In consequence, despite the grave risks involved for all concerned, there was often serious competition for the opportunity to lead such an assault and to display conspicuous valor.
The French equivalent of the forlorn hope, called Les Enfants Perdus ('The Lost Children'), were all guaranteed promotion to officer rank should they survive. Both enlisted men and officers joined the dangerous mission as an opportunity to raise themselves in the army.
- Chisholm, Hugh, ed. (1911). Encyclopædia Britannica (11th ed.). Cambridge University Press. .
- "enfants perdus". Merriam-Webster Dictionary. Retrieved 15 May 2020.
- "folorn hope". Oxford English Dictionary (Online ed.). Oxford University Press. (Subscription or participating institution membership required.)
- Kilian, Cornelius (1593). Etymologicum Teutonicæ Linguæ [The Etymology of Teutonic Languages]. Antwerp: Jan Moretus (cited in Oxford English Dictionary) – via Google Books.
- "forlorn hope". Merriam-Webster Dictionary. Retrieved 15 May 2020.
- "'Never Trump' Republicans could have their revenge". Lexington. The Economist. London. 9 August 2018. ISSN 0013-0613. Retrieved 15 August 2018.
The phrase “forlorn hope” entered English from Dutch and German in the 17th century. It referred to a suicide mission or, more often, the ambitious and condemned men chosen to execute it.
- Newman, John B (1984). "On the Counterverbality of 'Nonverbal' as a Verbal Term". In Raphael, Lawrence J; Raphael, Carolyn B; Valdodinos, Miriam R (eds.). Language and Cognition: Essays in Honor of Arthur J. Bronstein. New York: Plenum Press. p. 203. ISBN 0-306-41433-3. Retrieved 15 May 2020 – via Internet Archive.
So, for instance, "folorn hope", came into English because the Dutch expression verloren hoop (which means "lost troop") looked (to the eyes of readers of English) as though it meant "forlorn hope".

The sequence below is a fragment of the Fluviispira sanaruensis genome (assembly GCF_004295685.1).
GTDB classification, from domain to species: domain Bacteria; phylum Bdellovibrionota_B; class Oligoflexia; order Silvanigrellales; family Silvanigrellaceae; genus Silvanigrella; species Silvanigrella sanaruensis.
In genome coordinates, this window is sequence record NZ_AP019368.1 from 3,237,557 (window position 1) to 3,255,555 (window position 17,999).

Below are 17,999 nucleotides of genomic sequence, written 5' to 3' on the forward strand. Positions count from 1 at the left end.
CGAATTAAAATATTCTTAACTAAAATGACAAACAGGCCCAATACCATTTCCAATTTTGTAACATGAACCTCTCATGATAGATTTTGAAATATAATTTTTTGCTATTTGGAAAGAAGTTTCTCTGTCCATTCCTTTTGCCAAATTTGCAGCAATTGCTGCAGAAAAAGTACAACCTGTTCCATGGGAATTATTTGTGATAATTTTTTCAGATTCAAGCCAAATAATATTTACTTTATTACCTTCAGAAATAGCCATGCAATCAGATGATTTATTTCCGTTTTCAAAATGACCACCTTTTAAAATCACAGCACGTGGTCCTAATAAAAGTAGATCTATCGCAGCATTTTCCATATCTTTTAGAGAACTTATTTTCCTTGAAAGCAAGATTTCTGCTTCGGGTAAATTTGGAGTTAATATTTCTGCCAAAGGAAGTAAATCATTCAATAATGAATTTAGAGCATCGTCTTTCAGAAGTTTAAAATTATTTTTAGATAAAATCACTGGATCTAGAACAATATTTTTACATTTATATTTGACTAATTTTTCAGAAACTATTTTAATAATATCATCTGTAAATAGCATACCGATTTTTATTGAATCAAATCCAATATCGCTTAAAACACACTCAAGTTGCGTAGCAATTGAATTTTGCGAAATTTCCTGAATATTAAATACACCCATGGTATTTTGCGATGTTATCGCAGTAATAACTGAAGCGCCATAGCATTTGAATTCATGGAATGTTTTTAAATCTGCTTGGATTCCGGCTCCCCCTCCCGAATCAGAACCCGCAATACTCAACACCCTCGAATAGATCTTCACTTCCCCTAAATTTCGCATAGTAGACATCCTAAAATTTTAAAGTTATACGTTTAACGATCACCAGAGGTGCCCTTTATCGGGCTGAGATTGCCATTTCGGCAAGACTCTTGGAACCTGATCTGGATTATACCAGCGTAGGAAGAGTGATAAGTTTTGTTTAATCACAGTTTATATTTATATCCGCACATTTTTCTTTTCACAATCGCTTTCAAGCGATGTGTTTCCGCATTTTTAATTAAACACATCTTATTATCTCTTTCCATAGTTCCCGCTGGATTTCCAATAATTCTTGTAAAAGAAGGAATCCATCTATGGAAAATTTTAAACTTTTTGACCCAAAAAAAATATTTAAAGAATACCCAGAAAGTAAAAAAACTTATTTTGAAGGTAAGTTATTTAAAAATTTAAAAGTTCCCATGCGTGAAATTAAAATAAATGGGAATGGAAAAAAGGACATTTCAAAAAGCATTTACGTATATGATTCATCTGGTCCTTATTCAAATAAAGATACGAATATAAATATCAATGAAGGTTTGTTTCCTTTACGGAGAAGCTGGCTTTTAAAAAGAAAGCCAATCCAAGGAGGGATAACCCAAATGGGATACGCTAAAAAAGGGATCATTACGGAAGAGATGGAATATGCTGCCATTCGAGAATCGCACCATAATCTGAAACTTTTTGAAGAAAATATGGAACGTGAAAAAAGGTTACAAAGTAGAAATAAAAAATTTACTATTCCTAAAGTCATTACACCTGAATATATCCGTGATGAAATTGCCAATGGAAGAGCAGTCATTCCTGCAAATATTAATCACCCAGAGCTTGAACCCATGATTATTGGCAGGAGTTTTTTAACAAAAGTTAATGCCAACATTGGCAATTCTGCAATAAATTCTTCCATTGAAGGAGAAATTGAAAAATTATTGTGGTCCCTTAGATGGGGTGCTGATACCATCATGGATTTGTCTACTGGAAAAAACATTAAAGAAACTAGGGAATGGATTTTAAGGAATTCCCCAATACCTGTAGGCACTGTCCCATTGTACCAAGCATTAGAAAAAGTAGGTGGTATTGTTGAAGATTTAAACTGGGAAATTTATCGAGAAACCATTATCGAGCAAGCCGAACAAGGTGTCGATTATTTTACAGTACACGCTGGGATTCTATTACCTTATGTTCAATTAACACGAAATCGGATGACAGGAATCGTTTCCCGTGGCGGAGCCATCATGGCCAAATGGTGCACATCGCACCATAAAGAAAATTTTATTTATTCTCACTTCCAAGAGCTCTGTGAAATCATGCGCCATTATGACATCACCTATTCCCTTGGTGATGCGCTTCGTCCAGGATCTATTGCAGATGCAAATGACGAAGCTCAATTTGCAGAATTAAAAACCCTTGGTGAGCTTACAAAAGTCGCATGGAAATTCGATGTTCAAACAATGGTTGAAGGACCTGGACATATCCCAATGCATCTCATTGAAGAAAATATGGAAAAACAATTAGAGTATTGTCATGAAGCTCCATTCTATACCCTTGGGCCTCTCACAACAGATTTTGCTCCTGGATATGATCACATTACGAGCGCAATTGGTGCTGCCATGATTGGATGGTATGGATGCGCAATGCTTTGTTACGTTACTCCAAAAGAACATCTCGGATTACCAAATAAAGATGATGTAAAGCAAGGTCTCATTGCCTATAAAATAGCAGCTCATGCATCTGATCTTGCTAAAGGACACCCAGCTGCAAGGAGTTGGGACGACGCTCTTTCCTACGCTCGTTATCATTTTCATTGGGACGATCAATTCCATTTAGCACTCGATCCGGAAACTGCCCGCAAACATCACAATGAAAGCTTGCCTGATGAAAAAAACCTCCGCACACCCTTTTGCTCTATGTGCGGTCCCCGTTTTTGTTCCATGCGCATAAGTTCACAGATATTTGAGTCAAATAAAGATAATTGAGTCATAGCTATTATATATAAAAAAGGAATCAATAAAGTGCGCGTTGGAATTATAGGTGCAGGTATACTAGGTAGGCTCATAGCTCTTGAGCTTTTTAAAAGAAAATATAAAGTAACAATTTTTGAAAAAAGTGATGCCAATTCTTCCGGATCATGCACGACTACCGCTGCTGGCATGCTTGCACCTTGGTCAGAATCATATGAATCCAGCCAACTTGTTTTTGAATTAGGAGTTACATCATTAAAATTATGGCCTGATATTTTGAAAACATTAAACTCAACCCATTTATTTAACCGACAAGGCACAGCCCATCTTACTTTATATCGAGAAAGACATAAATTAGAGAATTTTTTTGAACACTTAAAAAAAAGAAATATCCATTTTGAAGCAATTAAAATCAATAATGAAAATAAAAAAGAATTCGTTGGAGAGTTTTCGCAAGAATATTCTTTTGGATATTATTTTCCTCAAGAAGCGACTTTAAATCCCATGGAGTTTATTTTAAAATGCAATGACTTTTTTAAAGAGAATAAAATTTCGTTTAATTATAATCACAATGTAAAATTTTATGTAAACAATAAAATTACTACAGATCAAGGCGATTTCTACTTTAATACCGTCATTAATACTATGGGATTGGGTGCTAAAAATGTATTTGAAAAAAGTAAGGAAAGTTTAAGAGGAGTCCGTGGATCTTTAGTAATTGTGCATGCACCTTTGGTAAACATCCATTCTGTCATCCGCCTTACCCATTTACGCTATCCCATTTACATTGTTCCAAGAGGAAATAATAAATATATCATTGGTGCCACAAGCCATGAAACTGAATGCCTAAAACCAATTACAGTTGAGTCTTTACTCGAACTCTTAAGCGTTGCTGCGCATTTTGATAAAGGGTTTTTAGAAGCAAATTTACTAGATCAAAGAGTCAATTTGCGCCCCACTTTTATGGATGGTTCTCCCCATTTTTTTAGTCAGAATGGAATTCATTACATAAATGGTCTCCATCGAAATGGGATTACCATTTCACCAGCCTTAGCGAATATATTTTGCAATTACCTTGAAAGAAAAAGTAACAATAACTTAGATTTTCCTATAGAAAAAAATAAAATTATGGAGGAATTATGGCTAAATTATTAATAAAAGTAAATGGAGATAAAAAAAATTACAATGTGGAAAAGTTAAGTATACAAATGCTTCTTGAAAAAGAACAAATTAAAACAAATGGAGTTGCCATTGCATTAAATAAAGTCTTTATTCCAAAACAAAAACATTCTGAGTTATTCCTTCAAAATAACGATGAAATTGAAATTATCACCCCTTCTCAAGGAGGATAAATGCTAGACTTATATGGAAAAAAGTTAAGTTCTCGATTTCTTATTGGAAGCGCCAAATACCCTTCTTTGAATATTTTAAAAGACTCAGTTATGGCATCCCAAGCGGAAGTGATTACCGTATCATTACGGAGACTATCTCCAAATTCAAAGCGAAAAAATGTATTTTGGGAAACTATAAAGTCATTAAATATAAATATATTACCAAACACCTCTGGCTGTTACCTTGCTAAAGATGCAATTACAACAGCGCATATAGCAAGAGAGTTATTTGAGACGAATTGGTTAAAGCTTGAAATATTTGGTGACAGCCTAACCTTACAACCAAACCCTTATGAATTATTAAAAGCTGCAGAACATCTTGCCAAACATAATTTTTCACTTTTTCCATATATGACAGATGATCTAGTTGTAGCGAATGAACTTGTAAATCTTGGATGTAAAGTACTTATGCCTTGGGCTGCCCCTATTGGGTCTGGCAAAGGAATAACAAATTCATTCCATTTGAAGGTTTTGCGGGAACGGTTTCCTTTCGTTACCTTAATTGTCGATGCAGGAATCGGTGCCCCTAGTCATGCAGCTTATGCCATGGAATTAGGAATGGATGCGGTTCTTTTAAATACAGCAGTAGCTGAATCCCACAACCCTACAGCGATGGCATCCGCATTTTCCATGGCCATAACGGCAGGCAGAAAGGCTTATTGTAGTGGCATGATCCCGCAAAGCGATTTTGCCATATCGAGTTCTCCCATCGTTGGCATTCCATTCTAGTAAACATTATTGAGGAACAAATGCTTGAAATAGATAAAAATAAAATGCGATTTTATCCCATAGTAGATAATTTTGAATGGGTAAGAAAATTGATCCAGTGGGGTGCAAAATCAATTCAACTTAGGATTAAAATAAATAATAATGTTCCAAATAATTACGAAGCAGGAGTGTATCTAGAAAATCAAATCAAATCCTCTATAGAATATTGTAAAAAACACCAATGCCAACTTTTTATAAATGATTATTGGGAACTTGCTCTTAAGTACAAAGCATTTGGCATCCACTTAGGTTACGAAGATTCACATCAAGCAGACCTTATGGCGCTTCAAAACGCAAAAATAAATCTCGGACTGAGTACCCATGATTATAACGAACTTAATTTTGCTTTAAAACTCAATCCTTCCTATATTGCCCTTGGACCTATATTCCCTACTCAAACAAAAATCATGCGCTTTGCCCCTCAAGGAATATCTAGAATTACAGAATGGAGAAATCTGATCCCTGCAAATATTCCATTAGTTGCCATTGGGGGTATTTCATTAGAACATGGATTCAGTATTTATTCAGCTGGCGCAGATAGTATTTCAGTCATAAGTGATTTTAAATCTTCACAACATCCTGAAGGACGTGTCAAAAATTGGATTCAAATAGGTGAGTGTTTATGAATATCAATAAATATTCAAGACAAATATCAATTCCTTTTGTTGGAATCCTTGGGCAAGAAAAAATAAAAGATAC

- Todd, Loreto; Hancock, Ian (1990) . "Folk Etymology". International English Usage. London: Taylor & Francis. p. 488. ISBN 0-203-97763-7. Retrieved 15 May 2020 – via Google Books.
Forlorn hope, for example, has been reinterpreted from the Dutch verloren hoop meaning 'a lost group'…
- Attridge, Derek (1988). Peculiar Language: Literature as Difference from the Renaissance to James Joyce. Ithaca, New York: Cornell University Press. p. 112. ISBN 0-415-34057-8.
the Dutch phrase verloren hoop, the "lost heap"…became naturalized—and generalized—as forlorn hope...a quaint misunderstanding [from] folk etymology.
- "The American Heritage Dictionary of the English Language". Bartleby. 2000. Archived from the original on 6 March 2009. Retrieved 18 July 2011.
- The London Journal, and Weekly Record of Literature, Science, and Art. G. Vickers. 1847. p. 155.
- Crowns were bestowed after a Roman triumph by generals to soldiers who won personal victories in battle... [such as being] first to scale a wall. Dio Cassius: Roman History 6.21
- Bertaud, Jean-Paul (1988). The Army of the French Revolution: From Citizen-soldier to Instrument of Power. Princeton University Press. pp. 23–37.